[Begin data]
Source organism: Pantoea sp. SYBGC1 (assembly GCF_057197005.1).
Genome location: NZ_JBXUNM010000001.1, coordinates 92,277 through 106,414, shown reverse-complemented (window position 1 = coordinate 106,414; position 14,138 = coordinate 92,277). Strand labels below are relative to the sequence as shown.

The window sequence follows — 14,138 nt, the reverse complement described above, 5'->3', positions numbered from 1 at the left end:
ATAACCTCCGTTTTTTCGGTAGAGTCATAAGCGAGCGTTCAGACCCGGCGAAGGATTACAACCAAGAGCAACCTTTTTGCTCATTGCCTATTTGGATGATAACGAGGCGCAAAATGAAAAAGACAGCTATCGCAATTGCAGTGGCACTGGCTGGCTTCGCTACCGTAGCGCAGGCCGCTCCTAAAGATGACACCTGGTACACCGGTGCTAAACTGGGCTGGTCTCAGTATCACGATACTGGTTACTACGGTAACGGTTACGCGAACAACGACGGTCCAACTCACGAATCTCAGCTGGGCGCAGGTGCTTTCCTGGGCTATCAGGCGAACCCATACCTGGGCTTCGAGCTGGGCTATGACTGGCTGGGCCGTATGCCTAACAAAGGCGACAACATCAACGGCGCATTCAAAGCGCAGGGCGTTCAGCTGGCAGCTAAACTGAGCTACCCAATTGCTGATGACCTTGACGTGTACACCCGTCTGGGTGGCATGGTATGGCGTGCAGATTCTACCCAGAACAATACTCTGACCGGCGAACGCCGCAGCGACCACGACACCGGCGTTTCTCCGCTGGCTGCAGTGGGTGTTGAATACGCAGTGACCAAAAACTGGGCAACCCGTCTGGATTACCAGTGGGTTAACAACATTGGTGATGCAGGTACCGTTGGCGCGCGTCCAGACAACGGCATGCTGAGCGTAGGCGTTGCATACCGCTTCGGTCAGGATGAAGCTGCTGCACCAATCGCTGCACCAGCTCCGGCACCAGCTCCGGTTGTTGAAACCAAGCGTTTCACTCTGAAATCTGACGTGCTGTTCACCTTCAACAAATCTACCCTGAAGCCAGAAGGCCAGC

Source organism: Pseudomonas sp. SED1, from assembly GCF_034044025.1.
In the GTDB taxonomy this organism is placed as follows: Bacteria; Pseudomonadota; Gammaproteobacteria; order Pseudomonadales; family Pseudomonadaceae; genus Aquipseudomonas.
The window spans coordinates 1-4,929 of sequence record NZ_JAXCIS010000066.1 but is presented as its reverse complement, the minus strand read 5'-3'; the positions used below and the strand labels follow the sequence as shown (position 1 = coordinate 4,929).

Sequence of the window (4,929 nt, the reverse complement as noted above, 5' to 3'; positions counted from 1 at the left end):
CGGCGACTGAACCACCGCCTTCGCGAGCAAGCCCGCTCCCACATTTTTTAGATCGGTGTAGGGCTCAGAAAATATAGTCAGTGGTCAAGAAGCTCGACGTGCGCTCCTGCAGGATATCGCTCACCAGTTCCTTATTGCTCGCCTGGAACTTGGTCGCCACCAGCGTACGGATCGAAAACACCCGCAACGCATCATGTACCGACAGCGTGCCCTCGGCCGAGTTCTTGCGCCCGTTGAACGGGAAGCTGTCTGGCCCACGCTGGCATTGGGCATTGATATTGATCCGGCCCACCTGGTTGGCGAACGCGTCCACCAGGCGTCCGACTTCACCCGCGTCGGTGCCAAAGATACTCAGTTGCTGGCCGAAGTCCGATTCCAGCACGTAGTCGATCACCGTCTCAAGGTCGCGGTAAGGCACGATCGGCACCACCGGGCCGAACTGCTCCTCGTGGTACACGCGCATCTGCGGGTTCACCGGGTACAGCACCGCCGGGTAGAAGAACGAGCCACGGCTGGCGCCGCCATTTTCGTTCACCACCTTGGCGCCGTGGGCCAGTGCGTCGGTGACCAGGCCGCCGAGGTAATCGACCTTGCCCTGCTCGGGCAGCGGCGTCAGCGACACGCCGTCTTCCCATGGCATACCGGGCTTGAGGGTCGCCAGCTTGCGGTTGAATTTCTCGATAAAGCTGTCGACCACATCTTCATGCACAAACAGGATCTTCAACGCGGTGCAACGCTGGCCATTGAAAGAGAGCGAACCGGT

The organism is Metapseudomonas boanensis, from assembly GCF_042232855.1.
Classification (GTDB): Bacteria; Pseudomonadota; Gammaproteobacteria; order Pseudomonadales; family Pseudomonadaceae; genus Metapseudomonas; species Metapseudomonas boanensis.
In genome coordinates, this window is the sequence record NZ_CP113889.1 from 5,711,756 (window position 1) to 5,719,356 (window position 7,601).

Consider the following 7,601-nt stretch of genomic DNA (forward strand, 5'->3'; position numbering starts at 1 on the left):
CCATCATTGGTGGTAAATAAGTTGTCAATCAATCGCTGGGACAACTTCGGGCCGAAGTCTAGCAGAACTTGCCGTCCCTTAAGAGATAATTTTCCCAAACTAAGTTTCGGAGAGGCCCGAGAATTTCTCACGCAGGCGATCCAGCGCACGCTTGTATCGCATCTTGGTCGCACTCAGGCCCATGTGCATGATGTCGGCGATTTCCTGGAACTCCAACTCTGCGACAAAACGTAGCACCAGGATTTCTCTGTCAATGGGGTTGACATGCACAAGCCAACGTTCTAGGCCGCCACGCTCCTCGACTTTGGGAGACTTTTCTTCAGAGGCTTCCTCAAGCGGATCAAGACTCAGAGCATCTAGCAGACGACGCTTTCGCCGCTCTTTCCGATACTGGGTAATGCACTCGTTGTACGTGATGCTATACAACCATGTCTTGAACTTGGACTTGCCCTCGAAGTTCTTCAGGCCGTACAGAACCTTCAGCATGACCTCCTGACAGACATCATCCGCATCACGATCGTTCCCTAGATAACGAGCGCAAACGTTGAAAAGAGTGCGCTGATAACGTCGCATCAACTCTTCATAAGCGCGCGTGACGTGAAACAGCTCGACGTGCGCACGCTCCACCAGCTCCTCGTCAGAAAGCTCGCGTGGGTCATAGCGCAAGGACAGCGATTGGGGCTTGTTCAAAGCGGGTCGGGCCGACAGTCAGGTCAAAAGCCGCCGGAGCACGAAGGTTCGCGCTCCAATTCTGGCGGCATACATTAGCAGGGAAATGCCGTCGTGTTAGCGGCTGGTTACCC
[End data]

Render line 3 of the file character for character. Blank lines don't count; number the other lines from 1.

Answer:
The window sequence follows — 14,138 nt, the reverse complement described above, 5'->3', positions numbered from 1 at the left end: